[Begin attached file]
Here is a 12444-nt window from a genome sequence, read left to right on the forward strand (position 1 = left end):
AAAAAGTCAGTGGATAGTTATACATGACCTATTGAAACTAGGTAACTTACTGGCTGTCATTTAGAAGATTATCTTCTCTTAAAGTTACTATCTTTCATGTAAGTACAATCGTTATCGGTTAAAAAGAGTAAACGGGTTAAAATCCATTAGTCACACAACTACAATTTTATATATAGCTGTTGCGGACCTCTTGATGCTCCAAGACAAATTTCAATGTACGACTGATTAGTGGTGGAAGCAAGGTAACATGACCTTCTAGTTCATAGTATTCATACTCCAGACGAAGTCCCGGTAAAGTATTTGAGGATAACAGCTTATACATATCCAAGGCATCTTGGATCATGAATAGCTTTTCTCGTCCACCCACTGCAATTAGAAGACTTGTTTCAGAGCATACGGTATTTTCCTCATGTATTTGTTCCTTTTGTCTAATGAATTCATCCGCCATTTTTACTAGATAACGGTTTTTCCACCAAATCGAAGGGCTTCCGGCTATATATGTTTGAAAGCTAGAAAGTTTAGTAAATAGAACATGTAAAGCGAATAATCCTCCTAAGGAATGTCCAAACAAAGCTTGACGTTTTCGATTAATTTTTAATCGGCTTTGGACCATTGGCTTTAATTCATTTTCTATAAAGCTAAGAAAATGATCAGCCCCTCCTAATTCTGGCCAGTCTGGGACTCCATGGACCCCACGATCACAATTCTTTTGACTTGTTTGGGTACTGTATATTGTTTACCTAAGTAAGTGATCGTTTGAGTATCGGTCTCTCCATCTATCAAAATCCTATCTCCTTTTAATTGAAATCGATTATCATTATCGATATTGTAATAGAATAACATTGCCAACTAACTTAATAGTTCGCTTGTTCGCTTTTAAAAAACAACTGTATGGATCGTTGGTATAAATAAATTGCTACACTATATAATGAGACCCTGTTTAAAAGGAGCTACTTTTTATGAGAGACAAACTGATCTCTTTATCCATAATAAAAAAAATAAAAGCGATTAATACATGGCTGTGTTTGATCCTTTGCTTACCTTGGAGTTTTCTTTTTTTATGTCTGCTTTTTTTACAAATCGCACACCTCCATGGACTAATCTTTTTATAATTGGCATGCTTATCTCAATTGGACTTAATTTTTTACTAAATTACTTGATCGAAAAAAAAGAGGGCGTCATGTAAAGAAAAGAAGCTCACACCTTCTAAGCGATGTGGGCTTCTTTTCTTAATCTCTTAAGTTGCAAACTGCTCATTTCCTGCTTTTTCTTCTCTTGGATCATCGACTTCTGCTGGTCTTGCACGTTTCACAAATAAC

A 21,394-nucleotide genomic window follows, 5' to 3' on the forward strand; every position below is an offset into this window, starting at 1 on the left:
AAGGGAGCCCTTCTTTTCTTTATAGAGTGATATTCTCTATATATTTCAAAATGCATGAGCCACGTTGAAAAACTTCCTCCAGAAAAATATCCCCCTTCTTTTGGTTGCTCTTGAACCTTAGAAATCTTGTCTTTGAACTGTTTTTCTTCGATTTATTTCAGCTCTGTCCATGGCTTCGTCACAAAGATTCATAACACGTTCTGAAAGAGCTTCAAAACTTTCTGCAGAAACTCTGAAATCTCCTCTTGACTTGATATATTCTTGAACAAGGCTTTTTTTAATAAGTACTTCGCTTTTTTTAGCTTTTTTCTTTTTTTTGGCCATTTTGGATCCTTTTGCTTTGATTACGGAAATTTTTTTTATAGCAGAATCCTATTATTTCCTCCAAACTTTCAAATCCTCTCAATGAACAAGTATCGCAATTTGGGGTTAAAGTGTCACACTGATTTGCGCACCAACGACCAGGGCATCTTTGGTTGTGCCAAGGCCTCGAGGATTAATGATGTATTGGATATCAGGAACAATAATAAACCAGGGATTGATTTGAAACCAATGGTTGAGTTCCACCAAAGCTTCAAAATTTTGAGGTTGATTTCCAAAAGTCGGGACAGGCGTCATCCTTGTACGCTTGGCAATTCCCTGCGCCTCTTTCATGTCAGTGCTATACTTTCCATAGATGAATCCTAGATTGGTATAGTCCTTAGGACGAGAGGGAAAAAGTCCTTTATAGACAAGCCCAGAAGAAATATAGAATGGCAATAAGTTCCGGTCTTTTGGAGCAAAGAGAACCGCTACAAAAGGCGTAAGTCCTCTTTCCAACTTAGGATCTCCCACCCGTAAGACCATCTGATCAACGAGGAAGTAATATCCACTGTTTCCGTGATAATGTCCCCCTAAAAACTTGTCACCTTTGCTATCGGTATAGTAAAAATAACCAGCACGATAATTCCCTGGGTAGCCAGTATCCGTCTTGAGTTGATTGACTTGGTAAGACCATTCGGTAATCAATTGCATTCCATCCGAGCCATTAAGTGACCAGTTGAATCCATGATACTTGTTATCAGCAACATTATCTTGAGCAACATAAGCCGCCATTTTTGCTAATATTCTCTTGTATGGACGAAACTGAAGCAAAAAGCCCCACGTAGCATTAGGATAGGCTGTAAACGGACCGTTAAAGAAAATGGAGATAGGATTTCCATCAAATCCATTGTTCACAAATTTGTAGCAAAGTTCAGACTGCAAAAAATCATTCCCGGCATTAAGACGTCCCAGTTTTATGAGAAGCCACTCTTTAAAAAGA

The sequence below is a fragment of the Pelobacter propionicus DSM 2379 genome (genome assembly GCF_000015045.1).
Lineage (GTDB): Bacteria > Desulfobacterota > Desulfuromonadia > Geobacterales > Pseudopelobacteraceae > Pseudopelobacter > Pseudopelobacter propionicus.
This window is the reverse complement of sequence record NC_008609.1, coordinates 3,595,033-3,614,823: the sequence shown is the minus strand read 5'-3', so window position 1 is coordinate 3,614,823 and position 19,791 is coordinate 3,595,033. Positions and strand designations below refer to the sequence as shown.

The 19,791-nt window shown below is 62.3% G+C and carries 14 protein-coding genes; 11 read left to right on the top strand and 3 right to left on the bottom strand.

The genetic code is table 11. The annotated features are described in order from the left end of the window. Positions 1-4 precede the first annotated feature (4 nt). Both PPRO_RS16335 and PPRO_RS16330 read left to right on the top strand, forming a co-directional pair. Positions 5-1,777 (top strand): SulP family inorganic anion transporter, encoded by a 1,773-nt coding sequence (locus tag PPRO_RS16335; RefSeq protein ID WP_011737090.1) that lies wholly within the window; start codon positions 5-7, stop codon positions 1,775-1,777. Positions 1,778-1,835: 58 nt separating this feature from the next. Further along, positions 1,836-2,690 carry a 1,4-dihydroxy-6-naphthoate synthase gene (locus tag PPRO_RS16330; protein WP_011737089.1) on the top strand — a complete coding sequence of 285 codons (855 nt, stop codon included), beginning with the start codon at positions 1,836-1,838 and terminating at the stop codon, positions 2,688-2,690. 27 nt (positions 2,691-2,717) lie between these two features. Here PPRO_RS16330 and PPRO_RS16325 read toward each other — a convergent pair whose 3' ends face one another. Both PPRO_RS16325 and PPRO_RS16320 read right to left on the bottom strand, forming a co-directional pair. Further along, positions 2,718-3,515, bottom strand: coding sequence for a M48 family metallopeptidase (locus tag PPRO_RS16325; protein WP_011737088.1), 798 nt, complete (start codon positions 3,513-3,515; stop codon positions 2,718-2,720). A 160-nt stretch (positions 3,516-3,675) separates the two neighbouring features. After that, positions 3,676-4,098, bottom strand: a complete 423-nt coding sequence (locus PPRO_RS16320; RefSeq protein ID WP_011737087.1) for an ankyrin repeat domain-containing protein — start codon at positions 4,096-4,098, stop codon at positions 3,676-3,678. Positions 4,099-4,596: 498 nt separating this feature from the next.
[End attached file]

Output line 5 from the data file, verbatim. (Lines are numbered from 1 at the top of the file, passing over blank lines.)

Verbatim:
The sequence below is a fragment of the Pelobacter propionicus DSM 2379 genome (genome assembly GCF_000015045.1).